So by passing a value to the %% wild card causes the inheritance of values from the current right-hand side to another call of the according non-terminal on a right-hand side within the parse tree. The values on the current right-hand side will be discarded when the reduction process occurs, and the value attached to %% is pushed instead, so it can be used elsewhere.

As example, in the given production:

              expr:               expr '+' term                   [* %% = %1 + %3; *]

of the expression calculator, the return values of the expr and the term on the right-hand side, which are addressed via %1 and %3 (%2 addresses the value of the '+' terminal) are added together, and the result is stored to the left-hand side (the expr on the far left in this case). Thus, you have full control over all individual tokens within each production.

If no individual semantic action is given to a right-hand side, the default action

              [* %% = %1; *]

is used.

Semantic action between the symbols of a right-hand side is not allowed, only behind them.

Value types

Because JS/CC was designed for use with JavaScript, or any other typeless scripting language, it is not necessary to define — as in yacc — a special union structure to hold the values on the value stack. Both built-in primary types like String or Number objects as well as user-defined objects (each function in JavaScript is internally represented by an object) can be pushed to and popped off the value stack.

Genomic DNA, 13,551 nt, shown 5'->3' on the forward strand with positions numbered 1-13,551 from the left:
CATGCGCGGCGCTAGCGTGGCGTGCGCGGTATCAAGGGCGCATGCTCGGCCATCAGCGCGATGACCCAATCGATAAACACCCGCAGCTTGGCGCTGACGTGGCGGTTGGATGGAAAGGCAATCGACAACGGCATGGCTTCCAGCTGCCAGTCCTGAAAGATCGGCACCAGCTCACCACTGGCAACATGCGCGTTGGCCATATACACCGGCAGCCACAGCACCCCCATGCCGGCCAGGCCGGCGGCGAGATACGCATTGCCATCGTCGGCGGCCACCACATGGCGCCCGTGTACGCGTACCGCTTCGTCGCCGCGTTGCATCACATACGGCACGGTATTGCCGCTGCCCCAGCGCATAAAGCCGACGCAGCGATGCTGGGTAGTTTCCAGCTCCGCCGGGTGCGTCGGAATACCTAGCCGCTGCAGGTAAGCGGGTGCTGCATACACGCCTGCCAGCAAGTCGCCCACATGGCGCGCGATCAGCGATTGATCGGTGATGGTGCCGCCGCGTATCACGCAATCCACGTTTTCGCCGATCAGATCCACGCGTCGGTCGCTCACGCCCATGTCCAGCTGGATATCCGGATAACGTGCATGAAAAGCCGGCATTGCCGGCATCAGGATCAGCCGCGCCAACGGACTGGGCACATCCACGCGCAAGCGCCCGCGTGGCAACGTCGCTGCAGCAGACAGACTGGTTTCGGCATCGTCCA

So don't confuse the values; you have to know which value stands on which position.

Resolving conflicts

To automatically resolve shift-reduce or reduce-reduce conflicts at parse table generation, JS/CC features, by default, two mechanisms.

When a shift-reduce conflict occurs, JS/CC constructs the parse tables in favor of the shift, so the parse tree will grow right-derivative.

When a reduce-reduce conflict occurs, JS/CC resolves the problem by reducing the production which was defined first, so productions which were defined earlier in the grammar will be reduced in favor when this conflict arises.

As described in The Terminal Declaration Part, JS/CC features the possibility of manipulating the natural parse table generated by the LALR(1) table construction algorithm by weighting terminal symbols with a precedence level and an associativity. This information is used within shift-reduce conflicts to better decide if a shift or a reduce operation should be inserted. If a shift-reduce conflict arises, the precedence level and associativity information is compared with the according production's precedence level because every production will, by default, get the same precedence level as its rightmost terminal symbol.

To explain this behavior, let's look at the following example. It defines a calculator like the first example, but with less effort in writing the grammar. Here, we have only two non-terminal symbols instead of four, but we implement the same operator precedence behavior as in the original one.